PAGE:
Nathan the Wise | Theater Critic's Choice | Chicago Reader

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Nathan the Wise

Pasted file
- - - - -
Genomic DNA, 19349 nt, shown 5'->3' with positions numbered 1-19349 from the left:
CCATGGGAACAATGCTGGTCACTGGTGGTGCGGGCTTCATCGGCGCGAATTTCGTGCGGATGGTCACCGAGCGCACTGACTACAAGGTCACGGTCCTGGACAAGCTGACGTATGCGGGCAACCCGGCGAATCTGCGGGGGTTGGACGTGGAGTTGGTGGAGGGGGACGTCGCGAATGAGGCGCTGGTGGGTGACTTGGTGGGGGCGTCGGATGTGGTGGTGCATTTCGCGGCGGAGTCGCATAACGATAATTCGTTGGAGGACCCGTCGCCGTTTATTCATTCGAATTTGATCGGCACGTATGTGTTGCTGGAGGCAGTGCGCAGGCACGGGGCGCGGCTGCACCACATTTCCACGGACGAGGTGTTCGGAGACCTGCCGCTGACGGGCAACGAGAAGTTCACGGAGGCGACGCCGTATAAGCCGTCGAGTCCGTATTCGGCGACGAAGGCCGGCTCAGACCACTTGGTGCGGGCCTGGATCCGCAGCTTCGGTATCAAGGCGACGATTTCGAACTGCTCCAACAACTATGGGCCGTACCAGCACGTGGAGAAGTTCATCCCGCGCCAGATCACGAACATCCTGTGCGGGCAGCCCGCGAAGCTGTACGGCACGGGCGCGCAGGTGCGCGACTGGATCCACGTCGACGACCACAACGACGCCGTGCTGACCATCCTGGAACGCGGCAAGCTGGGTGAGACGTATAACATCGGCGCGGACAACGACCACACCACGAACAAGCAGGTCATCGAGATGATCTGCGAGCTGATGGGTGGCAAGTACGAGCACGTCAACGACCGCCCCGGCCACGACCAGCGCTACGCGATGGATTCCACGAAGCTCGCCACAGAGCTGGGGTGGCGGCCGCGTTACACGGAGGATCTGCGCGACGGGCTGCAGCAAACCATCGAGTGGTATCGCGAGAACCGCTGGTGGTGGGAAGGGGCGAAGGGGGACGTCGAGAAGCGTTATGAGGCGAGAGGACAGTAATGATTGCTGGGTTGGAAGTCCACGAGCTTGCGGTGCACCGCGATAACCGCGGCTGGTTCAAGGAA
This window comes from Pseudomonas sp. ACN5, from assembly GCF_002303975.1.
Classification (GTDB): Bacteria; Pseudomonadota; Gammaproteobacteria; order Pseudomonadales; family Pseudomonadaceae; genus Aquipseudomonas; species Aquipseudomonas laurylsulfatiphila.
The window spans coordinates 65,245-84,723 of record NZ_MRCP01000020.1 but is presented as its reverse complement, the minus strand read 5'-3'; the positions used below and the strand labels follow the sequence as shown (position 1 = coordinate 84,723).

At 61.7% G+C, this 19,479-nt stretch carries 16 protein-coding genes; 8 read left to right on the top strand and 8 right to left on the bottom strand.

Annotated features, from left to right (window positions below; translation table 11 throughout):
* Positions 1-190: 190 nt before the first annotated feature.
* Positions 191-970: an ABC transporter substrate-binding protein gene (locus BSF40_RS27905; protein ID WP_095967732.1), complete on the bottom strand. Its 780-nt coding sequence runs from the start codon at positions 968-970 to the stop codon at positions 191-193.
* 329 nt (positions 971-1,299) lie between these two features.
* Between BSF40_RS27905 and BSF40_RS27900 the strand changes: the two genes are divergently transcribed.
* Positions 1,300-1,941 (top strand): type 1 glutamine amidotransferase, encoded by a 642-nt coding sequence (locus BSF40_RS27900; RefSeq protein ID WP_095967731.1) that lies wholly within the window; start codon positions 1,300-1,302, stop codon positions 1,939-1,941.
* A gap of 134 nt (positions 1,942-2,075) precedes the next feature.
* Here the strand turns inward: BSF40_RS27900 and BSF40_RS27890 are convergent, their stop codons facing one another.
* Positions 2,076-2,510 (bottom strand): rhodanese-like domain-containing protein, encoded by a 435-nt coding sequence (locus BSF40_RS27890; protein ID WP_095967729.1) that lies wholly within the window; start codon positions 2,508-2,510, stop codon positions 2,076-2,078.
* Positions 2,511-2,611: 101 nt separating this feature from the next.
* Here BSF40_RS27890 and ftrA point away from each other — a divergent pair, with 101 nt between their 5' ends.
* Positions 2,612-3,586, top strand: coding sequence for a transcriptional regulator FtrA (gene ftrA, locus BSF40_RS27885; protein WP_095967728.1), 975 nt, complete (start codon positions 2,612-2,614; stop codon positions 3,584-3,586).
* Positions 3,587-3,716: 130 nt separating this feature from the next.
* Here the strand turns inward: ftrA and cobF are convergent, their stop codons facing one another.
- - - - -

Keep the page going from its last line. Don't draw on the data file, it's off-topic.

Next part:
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This lovely little show is like a Shakespeare comedy set to Rimsky-Korsakov's Sheherazade, full of wise and generous leaders, beautiful young couples, comic relief, and easily averted trouble. Or perhaps it's a counter to The Merchant of Venice, since the wrath of Jew haters is turned away by a soft answer and a Jew's daughter clings to her father rather than seeking to escape from him to Christianity. In any case, the Chicago Festival of the Arts' debut production--Paul D'Andrea's adaptation of Gotthold Lessing's 18th-century play about the Crusades, set in Jerusalem during the 12th-century reign of the tolerant sultan Saladin--is the best Christmas show you're likely to see this year, full of peace on earth and goodwill toward everyone. David Darlow is the perfect Nathan, a Jewish merchant modeled on the scholar Maimonides: as the still heart of the action, Darlow looks like a Chagall rabbi or the Moses that Cecil B. De Mille should have had in mind. Scott Aiello is elfin as Al-Hafi, a Muslim court treasurer in love with Nathan's Christian servant, played by Susan Gosdick, who delivers malapropisms with utter aplomb, completely convincing us she's "the prawn of fate." Through 12/31: Wed-Sat 8 PM, Sun 2:30 PM, Theatre Building Chicago, 1225 W. Belmont, 773-327-5252, $33-$40.

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